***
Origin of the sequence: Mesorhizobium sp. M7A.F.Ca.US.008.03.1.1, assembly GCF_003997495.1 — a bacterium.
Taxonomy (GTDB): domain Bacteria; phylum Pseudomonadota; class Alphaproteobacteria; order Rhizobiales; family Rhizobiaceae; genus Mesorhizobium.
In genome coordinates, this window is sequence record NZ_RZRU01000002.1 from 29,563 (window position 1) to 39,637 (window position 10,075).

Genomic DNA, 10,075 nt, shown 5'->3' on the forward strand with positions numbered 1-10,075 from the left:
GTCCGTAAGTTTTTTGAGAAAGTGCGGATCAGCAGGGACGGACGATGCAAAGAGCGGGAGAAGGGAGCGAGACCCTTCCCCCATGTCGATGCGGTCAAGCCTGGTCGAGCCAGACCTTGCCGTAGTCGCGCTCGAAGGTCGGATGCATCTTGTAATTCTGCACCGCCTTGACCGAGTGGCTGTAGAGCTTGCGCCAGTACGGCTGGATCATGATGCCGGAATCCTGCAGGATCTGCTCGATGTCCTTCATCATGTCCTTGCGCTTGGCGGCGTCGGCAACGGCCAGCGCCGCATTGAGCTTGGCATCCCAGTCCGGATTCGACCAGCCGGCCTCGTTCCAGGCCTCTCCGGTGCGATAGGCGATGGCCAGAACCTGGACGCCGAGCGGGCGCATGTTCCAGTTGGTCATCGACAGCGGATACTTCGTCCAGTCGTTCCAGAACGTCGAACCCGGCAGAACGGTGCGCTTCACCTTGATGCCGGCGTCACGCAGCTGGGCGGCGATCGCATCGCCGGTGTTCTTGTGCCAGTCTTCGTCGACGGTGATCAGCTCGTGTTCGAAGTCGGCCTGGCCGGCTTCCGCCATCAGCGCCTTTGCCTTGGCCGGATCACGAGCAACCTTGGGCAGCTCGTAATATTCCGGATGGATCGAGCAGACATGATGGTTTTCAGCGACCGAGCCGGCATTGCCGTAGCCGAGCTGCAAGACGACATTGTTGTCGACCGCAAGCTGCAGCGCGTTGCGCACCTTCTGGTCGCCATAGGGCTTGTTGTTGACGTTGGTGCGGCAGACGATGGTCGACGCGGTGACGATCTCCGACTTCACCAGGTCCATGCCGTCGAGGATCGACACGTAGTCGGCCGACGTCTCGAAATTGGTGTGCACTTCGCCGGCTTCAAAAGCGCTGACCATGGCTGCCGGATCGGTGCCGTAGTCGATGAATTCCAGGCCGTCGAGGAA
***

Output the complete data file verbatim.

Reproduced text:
Origin of the sequence: Mesorhizobium sp. M7A.F.Ca.US.008.03.1.1, assembly GCF_003997495.1 — a bacterium.
Taxonomy (GTDB): domain Bacteria; phylum Pseudomonadota; class Alphaproteobacteria; order Rhizobiales; family Rhizobiaceae; genus Mesorhizobium.
In genome coordinates, this window is sequence record NZ_RZRU01000002.1 from 29,563 (window position 1) to 39,637 (window position 10,075).

Genomic DNA, 10,075 nt, shown 5'->3' on the forward strand with positions numbered 1-10,075 from the left:
GTCCGTAAGTTTTTTGAGAAAGTGCGGATCAGCAGGGACGGACGATGCAAAGAGCGGGAGAAGGGAGCGAGACCCTTCCCCCATGTCGATGCGGTCAAGCCTGGTCGAGCCAGACCTTGCCGTAGTCGCGCTCGAAGGTCGGATGCATCTTGTAATTCTGCACCGCCTTGACCGAGTGGCTGTAGAGCTTGCGCCAGTACGGCTGGATCATGATGCCGGAATCCTGCAGGATCTGCTCGATGTCCTTCATCATGTCCTTGCGCTTGGCGGCGTCGGCAACGGCCAGCGCCGCATTGAGCTTGGCATCCCAGTCCGGATTCGACCAGCCGGCCTCGTTCCAGGCCTCTCCGGTGCGATAGGCGATGGCCAGAACCTGGACGCCGAGCGGGCGCATGTTCCAGTTGGTCATCGACAGCGGATACTTCGTCCAGTCGTTCCAGAACGTCGAACCCGGCAGAACGGTGCGCTTCACCTTGATGCCGGCGTCACGCAGCTGGGCGGCGATCGCATCGCCGGTGTTCTTGTGCCAGTCTTCGTCGACGGTGATCAGCTCGTGTTCGAAGTCGGCCTGGCCGGCTTCCGCCATCAGCGCCTTTGCCTTGGCCGGATCACGAGCAACCTTGGGCAGCTCGTAATATTCCGGATGGATCGAGCAGACATGATGGTTTTCAGCGACCGAGCCGGCATTGCCGTAGCCGAGCTGCAAGACGACATTGTTGTCGACCGCAAGCTGCAGCGCGTTGCGCACCTTCTGGTCGCCATAGGGCTTGTTGTTGACGTTGGTGCGGCAGACGATGGTCGACGCGGTGACGATCTCCGACTTCACCAGGTCCATGCCGTCGAGGATCGACACGTAGTCGGCCGACGTCTCGAAATTGGTGTGCACTTCGCCGGCTTCAAAAGCGCTGACCATGGCTGCCGGATCGGTGCCGTAGTCGATGAATTCCAGGCCGTCGAGGAA